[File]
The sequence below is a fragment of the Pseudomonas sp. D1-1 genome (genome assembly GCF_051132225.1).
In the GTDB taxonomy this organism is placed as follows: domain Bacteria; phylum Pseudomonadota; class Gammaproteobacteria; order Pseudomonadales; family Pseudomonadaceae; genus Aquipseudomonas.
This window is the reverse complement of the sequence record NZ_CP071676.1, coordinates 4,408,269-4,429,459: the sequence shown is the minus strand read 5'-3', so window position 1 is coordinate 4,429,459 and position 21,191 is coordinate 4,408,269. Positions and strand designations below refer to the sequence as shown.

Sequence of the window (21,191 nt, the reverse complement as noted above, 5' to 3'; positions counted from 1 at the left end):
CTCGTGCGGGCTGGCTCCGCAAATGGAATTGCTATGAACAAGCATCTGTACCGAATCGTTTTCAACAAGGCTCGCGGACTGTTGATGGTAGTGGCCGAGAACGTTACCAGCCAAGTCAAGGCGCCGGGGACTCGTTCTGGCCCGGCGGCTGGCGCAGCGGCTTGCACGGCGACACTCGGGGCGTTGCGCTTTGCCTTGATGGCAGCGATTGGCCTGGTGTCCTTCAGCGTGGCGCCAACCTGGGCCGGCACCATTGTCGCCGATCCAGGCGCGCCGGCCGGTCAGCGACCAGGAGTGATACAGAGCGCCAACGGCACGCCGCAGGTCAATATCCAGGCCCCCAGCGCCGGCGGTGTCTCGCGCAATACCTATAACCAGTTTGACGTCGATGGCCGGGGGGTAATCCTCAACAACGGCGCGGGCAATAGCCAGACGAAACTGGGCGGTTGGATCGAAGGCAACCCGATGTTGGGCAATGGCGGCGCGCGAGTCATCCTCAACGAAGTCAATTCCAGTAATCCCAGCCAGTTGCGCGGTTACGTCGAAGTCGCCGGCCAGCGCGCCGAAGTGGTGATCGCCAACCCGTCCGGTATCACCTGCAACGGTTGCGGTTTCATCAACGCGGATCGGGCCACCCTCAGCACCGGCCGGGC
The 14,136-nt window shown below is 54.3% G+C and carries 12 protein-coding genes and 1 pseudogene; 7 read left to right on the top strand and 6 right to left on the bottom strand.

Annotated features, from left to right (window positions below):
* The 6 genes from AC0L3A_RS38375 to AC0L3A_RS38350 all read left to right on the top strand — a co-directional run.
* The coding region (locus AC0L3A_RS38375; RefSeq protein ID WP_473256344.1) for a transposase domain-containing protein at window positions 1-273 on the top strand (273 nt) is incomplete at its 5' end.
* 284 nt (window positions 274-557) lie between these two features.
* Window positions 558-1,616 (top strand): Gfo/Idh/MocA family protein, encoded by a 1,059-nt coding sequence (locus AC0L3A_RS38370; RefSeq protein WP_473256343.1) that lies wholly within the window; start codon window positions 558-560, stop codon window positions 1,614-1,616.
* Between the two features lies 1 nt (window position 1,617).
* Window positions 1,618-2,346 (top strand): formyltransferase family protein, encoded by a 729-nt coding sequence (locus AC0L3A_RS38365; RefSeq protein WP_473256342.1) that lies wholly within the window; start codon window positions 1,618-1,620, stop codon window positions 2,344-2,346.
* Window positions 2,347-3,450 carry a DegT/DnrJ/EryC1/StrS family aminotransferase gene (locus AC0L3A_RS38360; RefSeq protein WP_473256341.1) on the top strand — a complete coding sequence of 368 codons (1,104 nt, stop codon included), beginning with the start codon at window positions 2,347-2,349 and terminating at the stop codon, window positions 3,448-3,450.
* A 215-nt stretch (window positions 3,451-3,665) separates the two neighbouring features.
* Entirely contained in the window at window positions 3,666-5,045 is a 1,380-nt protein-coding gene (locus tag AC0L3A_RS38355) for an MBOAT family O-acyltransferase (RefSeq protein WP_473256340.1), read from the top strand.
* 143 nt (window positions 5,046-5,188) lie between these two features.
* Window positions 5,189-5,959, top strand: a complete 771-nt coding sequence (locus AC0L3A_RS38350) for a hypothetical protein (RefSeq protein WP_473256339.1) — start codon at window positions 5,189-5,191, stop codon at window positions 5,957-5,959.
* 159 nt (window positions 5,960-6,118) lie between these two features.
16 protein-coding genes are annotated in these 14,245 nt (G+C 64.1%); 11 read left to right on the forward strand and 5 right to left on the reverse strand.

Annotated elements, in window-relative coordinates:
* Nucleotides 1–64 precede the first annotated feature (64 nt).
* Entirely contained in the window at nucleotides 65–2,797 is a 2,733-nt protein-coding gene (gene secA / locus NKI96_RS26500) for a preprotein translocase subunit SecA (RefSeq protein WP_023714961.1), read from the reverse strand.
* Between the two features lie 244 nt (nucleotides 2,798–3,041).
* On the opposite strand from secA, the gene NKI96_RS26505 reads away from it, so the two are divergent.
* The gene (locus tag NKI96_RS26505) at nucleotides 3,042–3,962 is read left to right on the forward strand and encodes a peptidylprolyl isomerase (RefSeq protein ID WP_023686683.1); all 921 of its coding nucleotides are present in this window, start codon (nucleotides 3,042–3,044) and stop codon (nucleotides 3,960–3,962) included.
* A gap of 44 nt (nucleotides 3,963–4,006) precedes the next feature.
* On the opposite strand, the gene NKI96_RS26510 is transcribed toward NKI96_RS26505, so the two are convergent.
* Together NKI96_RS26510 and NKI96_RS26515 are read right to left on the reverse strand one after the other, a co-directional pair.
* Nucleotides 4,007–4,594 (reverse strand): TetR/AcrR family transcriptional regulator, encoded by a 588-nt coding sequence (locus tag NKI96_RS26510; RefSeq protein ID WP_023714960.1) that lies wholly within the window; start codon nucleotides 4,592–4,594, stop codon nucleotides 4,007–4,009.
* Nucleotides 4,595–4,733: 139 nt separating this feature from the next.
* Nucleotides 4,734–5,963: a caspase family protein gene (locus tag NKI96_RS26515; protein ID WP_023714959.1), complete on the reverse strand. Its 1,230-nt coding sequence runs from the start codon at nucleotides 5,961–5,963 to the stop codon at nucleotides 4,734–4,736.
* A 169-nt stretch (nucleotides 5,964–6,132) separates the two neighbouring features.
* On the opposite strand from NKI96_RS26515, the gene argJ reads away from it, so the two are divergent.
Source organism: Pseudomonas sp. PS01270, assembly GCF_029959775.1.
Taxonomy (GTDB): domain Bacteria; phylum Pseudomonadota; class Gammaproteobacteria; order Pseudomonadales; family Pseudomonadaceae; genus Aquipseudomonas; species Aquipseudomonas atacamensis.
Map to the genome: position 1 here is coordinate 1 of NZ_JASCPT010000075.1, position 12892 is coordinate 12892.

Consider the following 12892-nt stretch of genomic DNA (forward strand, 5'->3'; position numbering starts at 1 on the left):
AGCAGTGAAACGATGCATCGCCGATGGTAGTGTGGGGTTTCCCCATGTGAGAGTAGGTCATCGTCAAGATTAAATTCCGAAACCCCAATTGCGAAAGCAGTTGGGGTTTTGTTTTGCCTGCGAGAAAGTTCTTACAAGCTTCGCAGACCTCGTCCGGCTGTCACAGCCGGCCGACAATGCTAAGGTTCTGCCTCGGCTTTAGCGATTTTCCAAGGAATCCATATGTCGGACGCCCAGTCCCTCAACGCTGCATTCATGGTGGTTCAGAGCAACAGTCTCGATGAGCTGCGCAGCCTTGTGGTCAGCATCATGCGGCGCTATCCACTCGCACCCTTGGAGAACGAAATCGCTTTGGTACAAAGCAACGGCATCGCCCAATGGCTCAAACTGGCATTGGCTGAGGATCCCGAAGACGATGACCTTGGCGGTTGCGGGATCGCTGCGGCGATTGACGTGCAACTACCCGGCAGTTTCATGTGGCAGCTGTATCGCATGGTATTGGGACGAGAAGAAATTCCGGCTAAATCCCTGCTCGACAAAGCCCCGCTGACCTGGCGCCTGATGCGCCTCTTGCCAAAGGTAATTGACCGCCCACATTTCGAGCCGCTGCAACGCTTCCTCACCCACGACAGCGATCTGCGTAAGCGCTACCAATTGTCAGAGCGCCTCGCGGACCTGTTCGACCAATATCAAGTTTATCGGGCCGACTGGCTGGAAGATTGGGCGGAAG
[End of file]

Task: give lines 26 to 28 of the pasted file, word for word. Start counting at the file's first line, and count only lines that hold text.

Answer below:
* The gene (locus tag NKI96_RS26505) at nucleotides 3,042–3,962 is read left to right on the forward strand and encodes a peptidylprolyl isomerase (RefSeq protein ID WP_023686683.1); all 921 of its coding nucleotides are present in this window, start codon (nucleotides 3,042–3,044) and stop codon (nucleotides 3,960–3,962) included.
* A gap of 44 nt (nucleotides 3,963–4,006) precedes the next feature.
* On the opposite strand, the gene NKI96_RS26510 is transcribed toward NKI96_RS26505, so the two are convergent.